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CHAPTER 96 CLASSIFICATION OF MALIGNANT LYMPHOID DISORDERS

CHAPTER 96 CLASSIFICATION OF MALIGNANT LYMPHOID DISORDERS
Williams Hematology

CHAPTER 96 CLASSIFICATION OF MALIGNANT LYMPHOID DISORDERS

THOMAS J. KIPPS

Classification
Associated Clinical Syndromes

Abnormal Production of Immunoglobulin

Marrow and Other Tissue Infiltration

Lymphokine-Induced Disorders

Systemic Symptoms

Metabolic Signs

Organ Infiltration (Extranodal Involvement)
Chapter References

This chapter outlines the category of neoplastic or pre-neoplastic lymphocyte and plasma cell disorders. It introduces a framework for evaluating neoplastic lymphocyte and plasma cell disorders, outlines clinical syndromes associated with such disorders, and presents a road-map to the chapters in the text that discuss each of these disorders in greater detail. The diseases caused by non-neoplastic disorders of lymphocytes and plasma cells are outlined in Chap. 86.

Acronyms and abbreviations that appear in this chapter include: IL-1, interleukin-1.

CLASSIFICATION
Lymphocyte malignancies comprise a wide spectrum of different morphologic and clinical syndromes (Table 96-1). Lymphocyte neoplasms can originate from cells that are at a stage prior to T- and B-lymphocyte differentiation from a primitive stem cell or from cells at stages of maturation after stem cell differentiation. Thus, acute lymphocytic leukemias arise from a primitive lymphoid stem cell that may give rise to cells with either B- or T-cell phenotypes (see Chap. 97). On the other hand, chronic lymphocytic leukemia arises from a more differentiated B-lymphocyte progenitor (see Chap. 98), and multiple myeloma from progenitors at even later stages of B-lymphocyte maturation (see Chap. 106). Variability in expression of a lymphopoietic stem cell disorder may result in the spectrum of lymphocytic diseases, such as a B-lymphocyte or T-lymphocyte lymphoma (see Chap. 103), and different types of diseases, such as hairy-cell leukemia (see Chap. 99), prolymphocytic leukemia (see Chap. 98), natural killer cell large granular lymphocytic leukemia (see Chap. 100), or plasmacytoma (see Chap. 106).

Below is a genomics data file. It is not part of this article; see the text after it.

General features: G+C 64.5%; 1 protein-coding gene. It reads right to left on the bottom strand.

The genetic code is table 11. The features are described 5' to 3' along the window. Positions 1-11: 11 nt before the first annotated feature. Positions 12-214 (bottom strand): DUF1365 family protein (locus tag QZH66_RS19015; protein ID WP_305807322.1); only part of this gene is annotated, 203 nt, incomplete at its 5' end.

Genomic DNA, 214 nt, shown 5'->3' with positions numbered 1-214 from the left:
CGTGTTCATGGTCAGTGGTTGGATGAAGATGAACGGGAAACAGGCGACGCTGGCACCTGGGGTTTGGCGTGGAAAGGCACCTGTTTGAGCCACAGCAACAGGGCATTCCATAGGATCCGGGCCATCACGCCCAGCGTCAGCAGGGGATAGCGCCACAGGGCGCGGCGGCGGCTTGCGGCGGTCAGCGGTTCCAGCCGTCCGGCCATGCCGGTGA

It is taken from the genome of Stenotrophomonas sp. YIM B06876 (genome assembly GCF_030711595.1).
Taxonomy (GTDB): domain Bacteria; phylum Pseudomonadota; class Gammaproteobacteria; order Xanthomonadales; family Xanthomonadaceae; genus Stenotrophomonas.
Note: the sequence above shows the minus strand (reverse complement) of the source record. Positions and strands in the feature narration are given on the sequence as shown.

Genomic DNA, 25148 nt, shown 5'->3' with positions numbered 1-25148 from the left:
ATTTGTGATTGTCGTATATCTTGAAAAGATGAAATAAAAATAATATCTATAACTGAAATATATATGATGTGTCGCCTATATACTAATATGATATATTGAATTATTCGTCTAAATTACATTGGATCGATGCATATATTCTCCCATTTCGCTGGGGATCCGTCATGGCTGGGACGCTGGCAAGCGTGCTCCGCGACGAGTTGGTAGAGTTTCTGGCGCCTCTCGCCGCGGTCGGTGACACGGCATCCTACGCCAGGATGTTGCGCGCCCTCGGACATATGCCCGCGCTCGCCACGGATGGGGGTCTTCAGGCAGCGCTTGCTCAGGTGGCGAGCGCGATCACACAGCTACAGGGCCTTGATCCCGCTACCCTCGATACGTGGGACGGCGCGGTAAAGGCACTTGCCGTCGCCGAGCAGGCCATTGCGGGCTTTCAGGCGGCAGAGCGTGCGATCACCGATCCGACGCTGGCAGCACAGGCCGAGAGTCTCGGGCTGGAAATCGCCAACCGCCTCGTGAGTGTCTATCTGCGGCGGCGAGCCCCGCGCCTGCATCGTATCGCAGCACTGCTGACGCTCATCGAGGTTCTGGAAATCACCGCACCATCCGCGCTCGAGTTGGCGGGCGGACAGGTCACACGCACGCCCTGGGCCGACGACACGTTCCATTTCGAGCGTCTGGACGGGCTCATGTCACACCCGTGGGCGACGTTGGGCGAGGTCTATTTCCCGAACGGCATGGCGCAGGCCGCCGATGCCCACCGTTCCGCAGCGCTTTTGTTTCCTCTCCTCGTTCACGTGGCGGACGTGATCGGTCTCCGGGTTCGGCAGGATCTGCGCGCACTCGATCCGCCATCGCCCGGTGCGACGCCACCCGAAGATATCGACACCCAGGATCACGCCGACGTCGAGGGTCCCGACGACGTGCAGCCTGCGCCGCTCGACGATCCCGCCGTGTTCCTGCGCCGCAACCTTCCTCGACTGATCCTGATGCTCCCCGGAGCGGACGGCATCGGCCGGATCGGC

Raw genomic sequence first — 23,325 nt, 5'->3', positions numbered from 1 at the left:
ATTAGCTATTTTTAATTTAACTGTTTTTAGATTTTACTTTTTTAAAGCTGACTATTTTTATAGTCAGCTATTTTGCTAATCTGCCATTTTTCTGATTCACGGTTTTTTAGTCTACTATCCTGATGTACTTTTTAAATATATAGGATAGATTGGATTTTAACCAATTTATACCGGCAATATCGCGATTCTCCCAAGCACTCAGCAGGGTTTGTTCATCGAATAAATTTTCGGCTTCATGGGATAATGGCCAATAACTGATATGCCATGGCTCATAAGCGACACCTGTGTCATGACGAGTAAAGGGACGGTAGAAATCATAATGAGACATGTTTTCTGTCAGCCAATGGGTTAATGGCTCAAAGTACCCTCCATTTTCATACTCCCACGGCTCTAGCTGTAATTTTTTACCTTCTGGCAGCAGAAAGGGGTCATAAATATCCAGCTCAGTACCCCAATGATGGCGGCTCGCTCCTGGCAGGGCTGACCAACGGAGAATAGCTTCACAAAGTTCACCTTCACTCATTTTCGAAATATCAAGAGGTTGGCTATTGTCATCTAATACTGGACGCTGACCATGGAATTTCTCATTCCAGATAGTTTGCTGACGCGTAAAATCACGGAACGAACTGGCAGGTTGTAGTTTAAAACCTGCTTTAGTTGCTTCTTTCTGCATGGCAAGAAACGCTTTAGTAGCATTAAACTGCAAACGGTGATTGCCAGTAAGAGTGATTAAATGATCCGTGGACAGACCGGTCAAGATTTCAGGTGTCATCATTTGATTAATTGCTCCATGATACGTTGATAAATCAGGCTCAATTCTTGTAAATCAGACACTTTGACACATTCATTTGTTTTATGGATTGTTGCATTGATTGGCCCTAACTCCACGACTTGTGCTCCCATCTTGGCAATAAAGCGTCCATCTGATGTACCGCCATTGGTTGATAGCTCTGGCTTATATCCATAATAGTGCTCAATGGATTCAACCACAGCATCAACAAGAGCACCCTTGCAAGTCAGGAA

TABLE 96-1

To provide a unified international basis for clinical and investigative work in this field, the International Lymphoma Study Group proposed a new classification termed revised European-American lymphoma (REAL) classification (see Chap. 101).1 This classification scheme makes use of the pathologic, immunophenotypic, genetic, and clinical features of a given lymphocyte tumor to delineate them into separate disease entities (see Table 96-1).2 Studies have verified the clinical utility of this classification scheme.3,4